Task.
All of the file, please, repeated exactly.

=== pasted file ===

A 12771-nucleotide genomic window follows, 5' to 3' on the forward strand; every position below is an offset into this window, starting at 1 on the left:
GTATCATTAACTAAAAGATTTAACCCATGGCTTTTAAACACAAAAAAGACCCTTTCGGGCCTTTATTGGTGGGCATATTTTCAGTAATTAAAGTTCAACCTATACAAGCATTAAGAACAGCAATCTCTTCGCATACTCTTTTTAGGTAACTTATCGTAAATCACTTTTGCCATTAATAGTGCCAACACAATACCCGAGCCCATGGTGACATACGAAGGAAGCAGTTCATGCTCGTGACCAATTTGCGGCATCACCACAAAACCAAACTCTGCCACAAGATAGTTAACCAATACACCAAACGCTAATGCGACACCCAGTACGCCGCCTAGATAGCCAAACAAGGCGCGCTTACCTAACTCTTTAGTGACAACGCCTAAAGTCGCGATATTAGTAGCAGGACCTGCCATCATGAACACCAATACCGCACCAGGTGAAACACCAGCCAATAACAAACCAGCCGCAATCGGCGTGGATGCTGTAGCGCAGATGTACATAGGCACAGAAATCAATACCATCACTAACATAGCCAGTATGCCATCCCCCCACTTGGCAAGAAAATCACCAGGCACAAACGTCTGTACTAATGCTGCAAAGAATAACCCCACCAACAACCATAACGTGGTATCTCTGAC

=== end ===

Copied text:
A 12771-nucleotide genomic window follows, 5' to 3' on the forward strand; every position below is an offset into this window, starting at 1 on the left:
GTATCATTAACTAAAAGATTTAACCCATGGCTTTTAAACACAAAAAAGACCCTTTCGGGCCTTTATTGGTGGGCATATTTTCAGTAATTAAAGTTCAACCTATACAAGCATTAAGAACAGCAATCTCTTCGCATACTCTTTTTAGGTAACTTATCGTAAATCACTTTTGCCATTAATAGTGCCAACACAATACCCGAGCCCATGGTGACATACGAAGGAAGCAGTTCATGCTCGTGACCAATTTGCGGCATCACCACAAAACCAAACTCTGCCACAAGATAGTTAACCAATACACCAAACGCTAATGCGACACCCAGTACGCCGCCTAGATAGCCAAACAAGGCGCGCTTACCTAACTCTTTAGTGACAACGCCTAAAGTCGCGATATTAGTAGCAGGACCTGCCATCATGAACACCAATACCGCACCAGGTGAAACACCAGCCAATAACAAACCAGCCGCAATCGGCGTGGATGCTGTAGCGCAGATGTACATAGGCACAGAAATCAATACCATCACTAACATAGCCAGTATGCCATCCCCCCACTTGGCAAGAAAATCACCAGGCACAAACGTCTGTACTAATGCTGCAAAGAATAACCCCACCAACAACCATAACGTGGTATCTCTGAC